I frequently get called in as a second pair of eyes when strange problems crop up in programs. With disheartening frequency, I run into an exception coming from a line of code where the return value of the first function is used to call a second function, which is used to call a third function, and so on. You know, like this:

function1(arg1a, arg1b).function2(arg2a,arg2b).function3(arg3a,arg3b).function4(arg4a,arg4b);

This is a pain in the neck to troubleshoot, because the exception could have come from any of those functions. When you get an error from a line like this, you have a lot of troubleshooting to do. Even if you have a good debugger available (which is usually the case now in the J2EE world, but isn’t always the case if you’re using an older (or much newer) environment with poor debugging support), your situation isn’t necessarily better. If you don’t have source code for all the libraries in the chain available, you won’t be able to trace below this line.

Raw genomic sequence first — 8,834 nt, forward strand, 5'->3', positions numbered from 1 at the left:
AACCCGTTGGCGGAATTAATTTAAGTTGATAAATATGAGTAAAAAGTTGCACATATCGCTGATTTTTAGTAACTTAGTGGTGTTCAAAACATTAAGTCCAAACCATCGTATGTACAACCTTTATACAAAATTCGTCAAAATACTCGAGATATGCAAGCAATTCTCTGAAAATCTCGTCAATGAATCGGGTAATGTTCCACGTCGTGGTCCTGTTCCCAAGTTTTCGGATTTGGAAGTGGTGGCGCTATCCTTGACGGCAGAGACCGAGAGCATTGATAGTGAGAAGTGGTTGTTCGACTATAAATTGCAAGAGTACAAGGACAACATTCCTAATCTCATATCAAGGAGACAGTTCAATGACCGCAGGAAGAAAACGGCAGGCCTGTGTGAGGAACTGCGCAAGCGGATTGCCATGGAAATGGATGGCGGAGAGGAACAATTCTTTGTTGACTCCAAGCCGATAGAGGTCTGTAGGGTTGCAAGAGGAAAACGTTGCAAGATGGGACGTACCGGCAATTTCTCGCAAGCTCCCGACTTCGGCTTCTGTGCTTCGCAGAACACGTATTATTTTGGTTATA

Instead of the “chain of functions” approach, I do it like this:

retval1 = function1(arg1a, arg1b)

retval2 = retval1.function2(arg2a, arg2b)

retval3 = retval2.function3(arg3a,arg3b)

retval4 = retval3.function4(arg4a, arg4b)

This way, if you get a runtime exception, your stack trace will tell you exactly which line generated the problem. If you run the program in a debugger, you can see the values of all the objects as you step through. You do a bit more typing, but if you type as fast as most programmers, the difference is negligible. I’d rather spend 30 extra seconds typing than have to spend hours or days bug-hunting on a problem in a production system.